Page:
Human renal-cell carcinoma tissue contains dendritic cells
Article first published online: 6 DEC 1998
Copyright © 1996 Wiley-Liss, Inc.
International Journal of Cancer
Volume 68, Issue 1, pages 1–7, 27 September 1996
How to Cite
Thurnher, M., Radmayr, C., Ramoner, R., Ebner, S., Böck, G., Klocker, H., Romani, N. and Bartsch, G. (1996), Human renal-cell carcinoma tissue contains dendritic cells. Int. J. Cancer, 68: 1–7. doi: 10.1002/(SICI)1097-0215(19960927)68:1<1::AID-IJC1>3.0.CO;2-V
- Issue published online: 6 DEC 1998
- Article first published online: 6 DEC 1998
- Manuscript Revised: 9 MAY 1996
- Manuscript Received: 24 FEB 1996
- The Austrian Science Foundation. Grant Number: P10031-MED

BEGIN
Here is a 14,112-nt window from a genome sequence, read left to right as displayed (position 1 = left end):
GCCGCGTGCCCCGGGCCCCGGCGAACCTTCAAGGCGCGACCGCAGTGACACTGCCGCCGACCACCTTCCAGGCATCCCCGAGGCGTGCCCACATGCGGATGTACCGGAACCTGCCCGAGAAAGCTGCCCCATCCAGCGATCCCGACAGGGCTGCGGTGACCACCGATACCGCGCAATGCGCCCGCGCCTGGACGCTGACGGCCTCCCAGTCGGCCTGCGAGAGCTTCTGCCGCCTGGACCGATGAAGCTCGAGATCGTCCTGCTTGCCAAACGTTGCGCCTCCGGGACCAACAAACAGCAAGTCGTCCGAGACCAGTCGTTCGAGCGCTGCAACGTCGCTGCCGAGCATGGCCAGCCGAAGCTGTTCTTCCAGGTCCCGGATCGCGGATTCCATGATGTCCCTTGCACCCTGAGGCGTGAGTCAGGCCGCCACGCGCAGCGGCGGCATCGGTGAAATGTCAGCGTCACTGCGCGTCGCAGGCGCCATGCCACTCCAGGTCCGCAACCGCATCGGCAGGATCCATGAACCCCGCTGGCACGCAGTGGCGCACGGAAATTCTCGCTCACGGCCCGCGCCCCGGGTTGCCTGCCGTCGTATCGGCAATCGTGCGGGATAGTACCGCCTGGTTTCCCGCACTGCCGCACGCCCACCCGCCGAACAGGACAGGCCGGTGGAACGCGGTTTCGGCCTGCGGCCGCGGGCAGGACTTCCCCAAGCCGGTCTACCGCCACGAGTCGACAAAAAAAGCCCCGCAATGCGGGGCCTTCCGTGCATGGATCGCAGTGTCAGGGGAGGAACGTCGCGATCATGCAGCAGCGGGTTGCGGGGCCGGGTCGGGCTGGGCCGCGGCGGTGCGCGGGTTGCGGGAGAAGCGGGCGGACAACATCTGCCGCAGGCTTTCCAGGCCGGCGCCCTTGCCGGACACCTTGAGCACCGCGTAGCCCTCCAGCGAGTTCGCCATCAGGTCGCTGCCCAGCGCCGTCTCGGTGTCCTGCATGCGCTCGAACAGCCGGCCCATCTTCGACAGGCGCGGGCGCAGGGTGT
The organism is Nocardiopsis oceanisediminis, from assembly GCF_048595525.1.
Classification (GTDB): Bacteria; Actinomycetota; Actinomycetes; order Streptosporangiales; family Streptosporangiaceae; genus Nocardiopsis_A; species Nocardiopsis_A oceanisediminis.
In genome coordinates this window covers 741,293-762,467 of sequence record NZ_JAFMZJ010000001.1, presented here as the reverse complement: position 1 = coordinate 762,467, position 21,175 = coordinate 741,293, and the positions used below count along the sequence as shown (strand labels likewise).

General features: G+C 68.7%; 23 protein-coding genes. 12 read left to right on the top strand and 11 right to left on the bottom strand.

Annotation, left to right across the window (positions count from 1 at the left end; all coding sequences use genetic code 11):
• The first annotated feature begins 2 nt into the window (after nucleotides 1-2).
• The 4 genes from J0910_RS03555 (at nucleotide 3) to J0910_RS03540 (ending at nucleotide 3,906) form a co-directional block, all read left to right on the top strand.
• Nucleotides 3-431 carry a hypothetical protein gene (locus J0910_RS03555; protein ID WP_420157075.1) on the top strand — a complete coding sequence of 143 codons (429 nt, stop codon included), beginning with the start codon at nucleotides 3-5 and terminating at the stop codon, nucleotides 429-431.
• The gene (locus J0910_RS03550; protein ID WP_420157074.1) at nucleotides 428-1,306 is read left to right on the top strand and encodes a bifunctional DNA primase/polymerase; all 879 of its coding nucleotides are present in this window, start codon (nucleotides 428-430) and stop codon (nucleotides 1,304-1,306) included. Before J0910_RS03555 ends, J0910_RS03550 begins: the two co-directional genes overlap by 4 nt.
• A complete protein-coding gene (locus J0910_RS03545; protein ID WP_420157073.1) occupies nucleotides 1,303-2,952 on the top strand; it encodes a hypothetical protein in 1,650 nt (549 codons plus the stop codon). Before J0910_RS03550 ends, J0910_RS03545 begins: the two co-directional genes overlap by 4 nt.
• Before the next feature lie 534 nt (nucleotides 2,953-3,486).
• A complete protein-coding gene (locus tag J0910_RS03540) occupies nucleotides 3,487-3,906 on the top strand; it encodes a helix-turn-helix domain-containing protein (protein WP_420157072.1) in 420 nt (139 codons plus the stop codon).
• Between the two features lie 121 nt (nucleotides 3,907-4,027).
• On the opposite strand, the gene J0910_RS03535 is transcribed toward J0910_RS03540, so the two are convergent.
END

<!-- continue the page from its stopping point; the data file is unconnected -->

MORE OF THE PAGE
Immune surveillance of cancer requires antigen-presenting cells which activate T cells specific for tumor-associated antigens. We show here that substantial numbers of dendritic cells, which are the most potent antigen-presenting cells, emigrate from renal-tumor explants in organ culture. Tumor-derived dendritic cells presented with all characteristics of mature dendritic cells. Dendritic cells could be identified by typical cytoplasmic projections (=veils). They expressed high levels of MHC products and of the co-stimulator CD86 (B7-2). Dendritic cells expressed the CD45RO isoform but not CD45RA. The most important point was that up to 9% of the emigrating leukocytes expressed the CD83 antigen, a specific marker for mature dendritic cells. CD83+ cells were approximately 40-fold enriched in the tumor tissue as compared to the peripheral blood. In contrast to cultured blood dendritic cells, tumor-emigrant dendritic cells had a reduced potential to capture soluble antigen, as shown by the exclusion of fluoresceinated Dextran molecules. Finally, in mixed leukocyte reactions, tumor-derived dendritic cells were able to stimulate naive T cells from cord blood, which is a unique feature of dendritic cells. This study demonstrates that genuine dendritic cells reside in or infiltrate renal-cell carcinoma tissue. The failure of patients with renal-cell carcinoma to mount an anti-tumor immune response despite the presence of professional antigen-presenting cells in the tumor tissue suggests that tumor-associated dendritic cells are suppressed in situ, in a similar way to that described for tumor-infiltrating lymphocytes. © 1996 Wiley-Liss, Inc.